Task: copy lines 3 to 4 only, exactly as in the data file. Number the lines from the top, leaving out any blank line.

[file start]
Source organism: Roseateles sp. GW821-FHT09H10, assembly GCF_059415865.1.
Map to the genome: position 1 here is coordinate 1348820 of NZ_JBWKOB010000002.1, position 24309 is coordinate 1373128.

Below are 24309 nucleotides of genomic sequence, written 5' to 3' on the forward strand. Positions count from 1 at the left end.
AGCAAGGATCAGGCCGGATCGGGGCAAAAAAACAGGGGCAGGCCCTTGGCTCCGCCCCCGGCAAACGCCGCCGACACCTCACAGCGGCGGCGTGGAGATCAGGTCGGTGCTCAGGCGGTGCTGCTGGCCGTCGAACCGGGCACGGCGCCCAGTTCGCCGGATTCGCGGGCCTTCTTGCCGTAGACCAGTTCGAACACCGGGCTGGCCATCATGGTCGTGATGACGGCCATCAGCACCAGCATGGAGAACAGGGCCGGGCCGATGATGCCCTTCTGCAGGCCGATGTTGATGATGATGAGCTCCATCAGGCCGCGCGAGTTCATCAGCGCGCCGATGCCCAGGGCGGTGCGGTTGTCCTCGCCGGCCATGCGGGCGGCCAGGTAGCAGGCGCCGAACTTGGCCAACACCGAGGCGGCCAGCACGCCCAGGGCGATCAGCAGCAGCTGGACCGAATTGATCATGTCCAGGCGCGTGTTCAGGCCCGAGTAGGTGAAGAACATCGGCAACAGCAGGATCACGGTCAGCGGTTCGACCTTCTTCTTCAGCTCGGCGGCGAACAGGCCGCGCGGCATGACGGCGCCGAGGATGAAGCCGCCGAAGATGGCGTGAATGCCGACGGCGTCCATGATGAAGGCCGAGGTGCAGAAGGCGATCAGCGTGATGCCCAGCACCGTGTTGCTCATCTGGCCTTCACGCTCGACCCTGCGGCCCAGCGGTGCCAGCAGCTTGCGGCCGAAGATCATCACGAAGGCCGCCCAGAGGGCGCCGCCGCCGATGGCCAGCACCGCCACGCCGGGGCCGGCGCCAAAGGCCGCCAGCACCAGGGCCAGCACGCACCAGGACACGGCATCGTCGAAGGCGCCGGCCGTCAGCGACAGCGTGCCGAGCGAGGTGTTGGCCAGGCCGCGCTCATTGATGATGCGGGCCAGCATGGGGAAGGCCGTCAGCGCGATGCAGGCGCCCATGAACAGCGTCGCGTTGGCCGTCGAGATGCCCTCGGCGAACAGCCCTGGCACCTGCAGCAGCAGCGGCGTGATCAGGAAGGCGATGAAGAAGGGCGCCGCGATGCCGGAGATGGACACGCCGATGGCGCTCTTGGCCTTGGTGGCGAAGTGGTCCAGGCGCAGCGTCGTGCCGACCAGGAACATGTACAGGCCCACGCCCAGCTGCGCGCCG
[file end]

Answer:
Below are 24309 nucleotides of genomic sequence, written 5' to 3' on the forward strand. Positions count from 1 at the left end.
AGCAAGGATCAGGCCGGATCGGGGCAAAAAAACAGGGGCAGGCCCTTGGCTCCGCCCCCGGCAAACGCCGCCGACACCTCACAGCGGCGGCGTGGAGATCAGGTCGGTGCTCAGGCGGTGCTGCTGGCCGTCGAACCGGGCACGGCGCCCAGTTCGCCGGATTCGCGGGCCTTCTTGCCGTAGACCAGTTCGAACACCGGGCTGGCCATCATGGTCGTGATGACGGCCATCAGCACCAGCATGGAGAACAGGGCCGGGCCGATGATGCCCTTCTGCAGGCCGATGTTGATGATGATGAGCTCCATCAGGCCGCGCGAGTTCATCAGCGCGCCGATGCCCAGGGCGGTGCGGTTGTCCTCGCCGGCCATGCGGGCGGCCAGGTAGCAGGCGCCGAACTTGGCCAACACCGAGGCGGCCAGCACGCCCAGGGCGATCAGCAGCAGCTGGACCGAATTGATCATGTCCAGGCGCGTGTTCAGGCCCGAGTAGGTGAAGAACATCGGCAACAGCAGGATCACGGTCAGCGGTTCGACCTTCTTCTTCAGCTCGGCGGCGAACAGGCCGCGCGGCATGACGGCGCCGAGGATGAAGCCGCCGAAGATGGCGTGAATGCCGACGGCGTCCATGATGAAGGCCGAGGTGCAGAAGGCGATCAGCGTGATGCCCAGCACCGTGTTGCTCATCTGGCCTTCACGCTCGACCCTGCGGCCCAGCGGTGCCAGCAGCTTGCGGCCGAAGATCATCACGAAGGCCGCCCAGAGGGCGCCGCCGCCGATGGCCAGCACCGCCACGCCGGGGCCGGCGCCAAAGGCCGCCAGCACCAGGGCCAGCACGCACCAGGACACGGCATCGTCGAAGGCGCCGGCCGTCAGCGACAGCGTGCCGAGCGAGGTGTTGGCCAGGCCGCGCTCATTGATGATGCGGGCCAGCATGGGGAAGGCCGTCAGCGCGATGCAGGCGCCCATGAACAGCGTCGCGTTGGCCGTCGAGATGCCCTCGGCGAACAGCCCTGGCACCTGCAGCAGCAGCGGCGTGATCAGGAAGGCGATGAAGAAGGGCGCCGCGATGCCGGAGATGGACACGCCGATGGCGCTCTTGGCCTTGGTGGCGAAGTGGTCCAGGCGCAGCGTCGTGCCGACCAGGAACATGTACAGGCCCACGCCCAGCTGCGCGCCG